13. “Sir, it is about the External Affairs Minister again. It is a very intriguing thing. I should not really be raising it until the discussion takes place on his statement. There is just one rather concise but intriguing sentence that the honourable Prime Minister made during his visit to the People’s Republic of China. This is exactly what it says, “PM also took up the issue of trans-border rivers.” I would like to caution you, Sir, that the question of the Brahmaputra and the great bend of the Brahmaputra before it debouches into Assam in the North East is a serious situation. “Sir, I have obtained for myself maps from the Space Research Organisation and they show that this gorge of the Yarlung Tsangpo and thereafter the Namcha Barwa mountain, has a drop of 2,000 metres. It is a narrow gorge, and 2,000 metres in a distance of about 15 km, which gives an enormous resource intimate to the people of China. I know there are plans to build a dam there. I would like to know what the response of the People’s Republic of China is about that.”
  14. Though it is not yet well documented.
  15. Or Nanfang Zhoumou.
  16. Near the town of Tsetang, the cradle of the Tibetan civilisation.
  17. On 24 January 2008, Reuters published a news story “China sees little optimism in anti-desert fight”. It says: “Chinese Deputy Forestry Minister Zhu Lieke admitted that the fight against desertification in the western regions of the PRC, including vast tracts of the Tibetan Plateau, was so far largely unsuccessful. Speaking at a news conference at the end of an international desertification conference co-hosted by the United Nations, Zhu said the Chinese government spent billions of dollars planting trees to hold back the spread of the sands, but “in some areas which have been treated, vegetation has only just started to grow back and is very unstable”. “If there is no effective solution in certain areas, the deserts will only keep spreading. In desert areas, there is a problem that damage continues at the same time as work goes on to turn back the sands”, he added. Zhu outlined no new measures or funding to fight deserts, but re-affirmed an earlier government goal of bringing the problem “fundamentally under control” by 2010.”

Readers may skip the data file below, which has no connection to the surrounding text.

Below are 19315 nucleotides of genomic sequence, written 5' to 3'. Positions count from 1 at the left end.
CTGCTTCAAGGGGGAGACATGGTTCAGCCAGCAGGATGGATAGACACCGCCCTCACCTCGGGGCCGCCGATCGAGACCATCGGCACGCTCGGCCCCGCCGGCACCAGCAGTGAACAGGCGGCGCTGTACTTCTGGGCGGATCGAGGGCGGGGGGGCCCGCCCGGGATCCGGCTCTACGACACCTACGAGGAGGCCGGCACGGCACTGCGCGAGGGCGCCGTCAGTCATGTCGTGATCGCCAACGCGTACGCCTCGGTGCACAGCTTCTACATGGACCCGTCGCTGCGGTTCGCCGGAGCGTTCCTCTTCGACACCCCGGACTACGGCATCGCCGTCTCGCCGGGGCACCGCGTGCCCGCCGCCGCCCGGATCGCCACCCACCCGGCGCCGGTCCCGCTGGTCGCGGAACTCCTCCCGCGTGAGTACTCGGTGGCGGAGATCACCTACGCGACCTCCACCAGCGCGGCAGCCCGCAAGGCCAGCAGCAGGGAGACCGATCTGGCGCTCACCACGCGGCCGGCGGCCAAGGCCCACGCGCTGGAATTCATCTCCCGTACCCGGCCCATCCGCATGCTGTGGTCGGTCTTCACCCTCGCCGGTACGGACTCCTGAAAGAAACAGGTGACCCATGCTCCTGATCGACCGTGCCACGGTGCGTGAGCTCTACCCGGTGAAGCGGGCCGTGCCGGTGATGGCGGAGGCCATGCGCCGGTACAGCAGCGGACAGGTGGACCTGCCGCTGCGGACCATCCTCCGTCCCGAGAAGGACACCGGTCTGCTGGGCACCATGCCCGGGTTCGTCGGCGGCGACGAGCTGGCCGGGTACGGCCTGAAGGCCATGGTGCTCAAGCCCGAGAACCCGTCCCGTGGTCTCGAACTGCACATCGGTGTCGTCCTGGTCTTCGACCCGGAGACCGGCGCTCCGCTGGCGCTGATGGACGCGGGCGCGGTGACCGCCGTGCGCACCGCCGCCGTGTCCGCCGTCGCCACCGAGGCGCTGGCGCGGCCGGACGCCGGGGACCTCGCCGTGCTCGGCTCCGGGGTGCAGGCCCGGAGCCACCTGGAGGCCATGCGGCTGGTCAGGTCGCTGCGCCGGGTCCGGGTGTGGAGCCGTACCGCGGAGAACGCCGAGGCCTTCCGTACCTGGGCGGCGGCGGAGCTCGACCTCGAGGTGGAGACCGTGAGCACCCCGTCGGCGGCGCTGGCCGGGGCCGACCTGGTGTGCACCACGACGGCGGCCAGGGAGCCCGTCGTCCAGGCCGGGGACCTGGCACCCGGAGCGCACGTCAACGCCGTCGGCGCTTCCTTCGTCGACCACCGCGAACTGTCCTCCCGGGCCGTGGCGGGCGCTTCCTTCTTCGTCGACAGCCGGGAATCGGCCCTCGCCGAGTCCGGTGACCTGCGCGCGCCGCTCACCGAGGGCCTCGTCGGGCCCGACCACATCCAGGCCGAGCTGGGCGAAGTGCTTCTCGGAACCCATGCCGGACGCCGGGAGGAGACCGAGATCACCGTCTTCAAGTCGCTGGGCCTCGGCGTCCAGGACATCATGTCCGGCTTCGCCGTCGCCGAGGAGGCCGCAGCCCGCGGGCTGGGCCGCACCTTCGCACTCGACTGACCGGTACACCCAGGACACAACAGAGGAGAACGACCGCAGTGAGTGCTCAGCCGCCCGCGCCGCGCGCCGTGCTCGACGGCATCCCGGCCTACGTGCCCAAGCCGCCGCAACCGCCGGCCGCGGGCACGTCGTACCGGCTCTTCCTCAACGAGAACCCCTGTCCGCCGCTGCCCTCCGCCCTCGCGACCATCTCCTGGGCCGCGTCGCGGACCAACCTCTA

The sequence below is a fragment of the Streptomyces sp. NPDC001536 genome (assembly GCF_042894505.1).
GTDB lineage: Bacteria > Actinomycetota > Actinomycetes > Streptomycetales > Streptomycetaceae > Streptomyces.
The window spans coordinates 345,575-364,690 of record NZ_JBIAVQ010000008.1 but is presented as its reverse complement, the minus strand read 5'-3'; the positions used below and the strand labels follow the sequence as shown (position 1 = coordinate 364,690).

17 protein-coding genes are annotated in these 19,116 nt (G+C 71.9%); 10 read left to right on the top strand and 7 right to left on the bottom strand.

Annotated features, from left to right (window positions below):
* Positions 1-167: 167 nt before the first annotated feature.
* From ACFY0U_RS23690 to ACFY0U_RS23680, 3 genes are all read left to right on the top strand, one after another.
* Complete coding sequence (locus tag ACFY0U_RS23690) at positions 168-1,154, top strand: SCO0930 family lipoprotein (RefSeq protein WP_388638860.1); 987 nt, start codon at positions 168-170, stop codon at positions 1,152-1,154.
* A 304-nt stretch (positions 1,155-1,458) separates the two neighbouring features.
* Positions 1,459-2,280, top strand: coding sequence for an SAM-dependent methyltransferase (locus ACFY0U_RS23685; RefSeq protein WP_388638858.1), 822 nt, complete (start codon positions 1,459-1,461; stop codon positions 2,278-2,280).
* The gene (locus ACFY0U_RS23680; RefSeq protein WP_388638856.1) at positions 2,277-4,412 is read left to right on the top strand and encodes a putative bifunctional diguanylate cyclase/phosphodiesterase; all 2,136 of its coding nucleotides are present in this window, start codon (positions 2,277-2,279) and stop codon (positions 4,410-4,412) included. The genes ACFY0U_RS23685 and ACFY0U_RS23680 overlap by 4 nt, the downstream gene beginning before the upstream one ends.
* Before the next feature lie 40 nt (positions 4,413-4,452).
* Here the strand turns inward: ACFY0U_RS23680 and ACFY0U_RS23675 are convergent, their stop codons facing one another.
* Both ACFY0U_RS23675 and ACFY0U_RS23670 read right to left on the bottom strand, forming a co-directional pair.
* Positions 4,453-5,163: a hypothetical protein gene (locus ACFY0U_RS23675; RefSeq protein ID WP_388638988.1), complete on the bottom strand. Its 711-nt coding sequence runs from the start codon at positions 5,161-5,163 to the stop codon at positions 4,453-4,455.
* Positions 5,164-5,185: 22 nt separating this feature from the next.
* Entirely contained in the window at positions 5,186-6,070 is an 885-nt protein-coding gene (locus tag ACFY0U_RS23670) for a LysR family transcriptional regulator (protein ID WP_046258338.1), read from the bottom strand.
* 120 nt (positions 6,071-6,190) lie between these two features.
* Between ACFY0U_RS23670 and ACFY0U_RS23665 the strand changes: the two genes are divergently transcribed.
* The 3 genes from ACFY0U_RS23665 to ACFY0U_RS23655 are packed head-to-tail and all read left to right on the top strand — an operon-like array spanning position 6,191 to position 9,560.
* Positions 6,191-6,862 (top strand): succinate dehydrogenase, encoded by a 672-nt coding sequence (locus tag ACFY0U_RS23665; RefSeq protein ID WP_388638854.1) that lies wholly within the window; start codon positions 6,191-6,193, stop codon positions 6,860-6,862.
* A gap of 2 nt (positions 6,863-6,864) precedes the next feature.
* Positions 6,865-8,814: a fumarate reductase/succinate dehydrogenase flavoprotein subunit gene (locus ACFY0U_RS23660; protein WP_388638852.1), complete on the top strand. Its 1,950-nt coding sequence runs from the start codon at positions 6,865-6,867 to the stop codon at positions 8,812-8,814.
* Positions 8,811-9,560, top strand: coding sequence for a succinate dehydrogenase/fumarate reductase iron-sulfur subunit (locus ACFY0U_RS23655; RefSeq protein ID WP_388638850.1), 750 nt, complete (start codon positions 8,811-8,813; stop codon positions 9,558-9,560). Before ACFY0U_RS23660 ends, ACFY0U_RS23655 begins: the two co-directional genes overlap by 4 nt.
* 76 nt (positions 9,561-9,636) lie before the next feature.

18. See also the following articles: Breach in Tibet Dam Caused Arunachal Floods, Times of India (July 8, 2000); India Blames Flash Floods on Chinese Dam, Agence France Presse (July 10, 2000); Arunachal floods—dam breach in Tibet, China ‘hushed’ it up, Indian Express (July 10, 2000).
  19. The Tribune (4 August 2000), Flood Started in Tibet?
  20. This writer personally witnessed the extensive damage while travelling to Spiti valley a few days after the incident.
  21. India Today (25 June 2001), Made In China.

About the author

Claude Arpi writes regularly on Tibet, China, India and Indo-French relations. He is the author of Tibet: The Lost Frontier and Dharamshala and Beijing: the negotiations that never were.